I was a Captain in the United States Air Force and B-52G Aircraft Commander stationed at Wurtsmith Air Force Base (AFB) from 1986-1990. Carrie, my wife, was the anchor at home, already raising our two older children. My son, Mitchell Lee Minor, was born October 6, 1989, at Wurtsmith AFB, Michigan. The minute Mitchell was born, the doctor noticed he had a slightly smaller head than normal. It was another six months before doctors knew for sure something was wrong. One week later, Mitchell’s diagnosis became microcephaly (small head) because his head and brain were growing slower than his body, causing his now obvious developmental delays. Mitchell’s initial diagnosis was only the beginning of our family’s journey that would span three decades. Since that life-altering day, Mitchell’s full list of complications slowly emerged to reshape our lives with each punctuated event. Over the years, Mitchell had five major surgeries to prolong his life, ease his discomfort, and improve his care. Mitchell’s stature and head grew some, but his mental capacity never progressed past that of a baby.

When the dust settled, roughly twenty years later, Mitchell’s complete diagnosis was microcephaly, infantile cerebral palsy, spastic quadriplegic cerebral palsy, scoliosis associated with his condition, generalized convulsive epilepsy (Lennox-Gastaut syndrome), and respiratory insufficiency. Mitchell required around the clock care.

At the beginning, a doctor said Mitchell would not live past five. When Mitchell was six years old doctors suggested Mitchell would not live to be a teenager. After Mitchell’s thirteenth birthday, the doctors stopped guessing. Words like palliative care and Do Not Resuscitate (DNR) orders became new terms in a long list of medical vernaculars that were common in the Minor household. Mitchell lived to be 30-years old and was able to spend all his years at home with his family.

In the early years, Air Force doctors would suggest the cause of Mitchell’s microcephaly and profound handicaps was cytomegalovirus (CMV), which presents like the flu in the first trimester of pregnancy. For years, we accepted this possibility, providing us with some amount of closure as our heads were down fighting for stability. While living on Wurtsmith AFB, something happened in the first trimester of Carrie’s pregnancy. As God was knitting Mitchell’s brain together in Carrie’s womb, a foreign substance crossed the placenta. Completely unknown to Carrie and me at the time, the Wurtsmith AFB groundwater was contaminated. We did not learn of this contamination until May of 2018. We sat stunned in front of the television as the national news began to report about significant groundwater contamination on 126 military bases across the United States. Wurtsmith AFB was on the list where the only source of drinking water was from the many wells scattered across its seven-square-mile landscape. After reading the U.S. Geological Survey’s (USGS) 1983 and 1986, “Assessment of Ground-Water Contamination at Wurtsmith AFB” reports, we discovered a more likely cause for Mitchell’s profound handicaps began to take shape.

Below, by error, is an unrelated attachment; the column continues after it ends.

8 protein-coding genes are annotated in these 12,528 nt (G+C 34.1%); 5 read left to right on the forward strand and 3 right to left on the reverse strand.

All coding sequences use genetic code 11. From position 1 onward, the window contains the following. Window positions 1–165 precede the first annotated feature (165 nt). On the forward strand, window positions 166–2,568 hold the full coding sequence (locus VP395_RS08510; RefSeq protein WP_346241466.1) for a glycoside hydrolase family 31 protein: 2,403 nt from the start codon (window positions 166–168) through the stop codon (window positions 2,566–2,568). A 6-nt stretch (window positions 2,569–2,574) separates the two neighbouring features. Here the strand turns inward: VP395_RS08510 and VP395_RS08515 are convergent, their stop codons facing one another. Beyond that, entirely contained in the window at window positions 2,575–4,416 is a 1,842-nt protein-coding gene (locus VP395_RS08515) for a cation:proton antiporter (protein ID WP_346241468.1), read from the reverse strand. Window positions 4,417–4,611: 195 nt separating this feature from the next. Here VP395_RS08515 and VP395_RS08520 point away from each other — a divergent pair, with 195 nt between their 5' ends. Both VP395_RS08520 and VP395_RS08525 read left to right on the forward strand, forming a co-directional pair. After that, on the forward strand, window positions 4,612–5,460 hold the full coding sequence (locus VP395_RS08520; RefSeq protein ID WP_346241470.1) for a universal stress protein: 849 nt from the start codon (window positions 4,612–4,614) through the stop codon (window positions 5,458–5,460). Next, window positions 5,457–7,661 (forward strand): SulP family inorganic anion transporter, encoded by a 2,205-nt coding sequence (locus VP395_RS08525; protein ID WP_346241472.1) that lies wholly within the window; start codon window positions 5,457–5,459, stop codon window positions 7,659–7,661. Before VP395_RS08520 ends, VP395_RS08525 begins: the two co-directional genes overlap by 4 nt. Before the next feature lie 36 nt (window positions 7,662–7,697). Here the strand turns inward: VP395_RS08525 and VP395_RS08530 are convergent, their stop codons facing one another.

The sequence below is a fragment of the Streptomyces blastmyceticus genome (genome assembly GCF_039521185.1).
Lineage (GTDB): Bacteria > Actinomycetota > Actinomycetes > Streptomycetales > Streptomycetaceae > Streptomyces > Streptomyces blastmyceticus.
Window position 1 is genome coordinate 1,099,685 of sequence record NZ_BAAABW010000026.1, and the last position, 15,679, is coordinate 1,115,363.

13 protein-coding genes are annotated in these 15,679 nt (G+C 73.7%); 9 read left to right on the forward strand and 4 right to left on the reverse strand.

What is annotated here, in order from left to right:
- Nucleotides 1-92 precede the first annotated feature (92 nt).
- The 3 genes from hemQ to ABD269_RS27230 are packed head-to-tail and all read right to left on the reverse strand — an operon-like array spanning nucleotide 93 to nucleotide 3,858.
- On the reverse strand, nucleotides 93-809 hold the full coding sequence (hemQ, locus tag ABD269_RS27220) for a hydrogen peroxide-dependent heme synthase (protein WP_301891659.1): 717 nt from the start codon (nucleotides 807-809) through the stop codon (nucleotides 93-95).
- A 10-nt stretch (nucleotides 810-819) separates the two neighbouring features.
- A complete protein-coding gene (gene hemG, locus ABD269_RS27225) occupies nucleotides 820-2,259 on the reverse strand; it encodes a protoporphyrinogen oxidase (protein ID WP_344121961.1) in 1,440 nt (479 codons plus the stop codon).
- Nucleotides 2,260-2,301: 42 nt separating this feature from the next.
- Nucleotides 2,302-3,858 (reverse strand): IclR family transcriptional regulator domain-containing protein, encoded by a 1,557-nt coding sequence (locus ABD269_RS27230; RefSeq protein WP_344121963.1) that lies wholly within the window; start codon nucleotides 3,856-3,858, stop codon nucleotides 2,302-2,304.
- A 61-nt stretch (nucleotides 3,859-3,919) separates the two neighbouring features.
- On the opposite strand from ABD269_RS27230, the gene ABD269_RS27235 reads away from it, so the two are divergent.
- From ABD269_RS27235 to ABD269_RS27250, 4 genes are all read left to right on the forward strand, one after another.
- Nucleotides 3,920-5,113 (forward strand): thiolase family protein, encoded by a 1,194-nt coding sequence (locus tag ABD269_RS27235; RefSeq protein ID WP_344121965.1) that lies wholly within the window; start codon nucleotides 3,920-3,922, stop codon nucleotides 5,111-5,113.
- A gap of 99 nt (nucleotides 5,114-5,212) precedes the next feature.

At Wurtsmith AFB, the routine practice was extinguishing mock aircraft fires using fire retardant foams known as Aqueous Film Forming Foam (AFFF). The fire retardant uses perfluorooctane sulfonate (PFOS) and perfluorooctanoic acid (PFOA) chemicals, which contaminated the drinking water on base. Carrie and I moved into base housing during the first trimester of her pregnancy. The correlation is suspicious, and the studies are compelling to suggest similar birth defects result from exposure to these Polyfluorinated Surfactant (PFS) class of chemicals.

During a child’s development in the womb the potential for birth defects from chemicals is a well-known danger. The first trimester is especially critical. Like most moms, Carrie was careful not to take any over the counter drugs and consumed no caffeine or alcohol. Of course, doctors would not prescribe any medications. During our time at Wurtsmith AFB, Carrie and I do not recall anyone telling us the groundwater was contaminated. Had we known; Carrie would not have drunk the well water. Knowing what we know today and because Mitchell’s handicaps began in the womb, the story of the cause begs consideration. This story begins twelve years before Mitchell was born and ends with a drink of water.

Clearly, the contamination story at Wurtsmith AFB is part of a larger story affecting bases all over the country and abroad. Our family now accepts that the frontline of the cold war were installations like Wurtsmith AFB. Like all wars, there is a loss of blood and treasure. In this case, civilian casualties were part of that loss. During the cold war, it was the civilian and military working on installations and the families of the warfighters put in harm’s way while protecting our nation. Like Agent Orange in Vietnam and the Burn Pits in Iraq, history will likely record that chemical contamination of veterans during the cold war was not on foreign soil. In addition, the unanticipated impact to the warfighter’s families, unknowingly on a battlefield, will add to the traditional costs of freedom. From our perspective, Mitchell paid the ultimate cost for the freedoms our great country enjoys today.


Excerpts from OVERWHELMED: Mitchell’s Memoir Introduction and Chapter 14: Poison in the Wells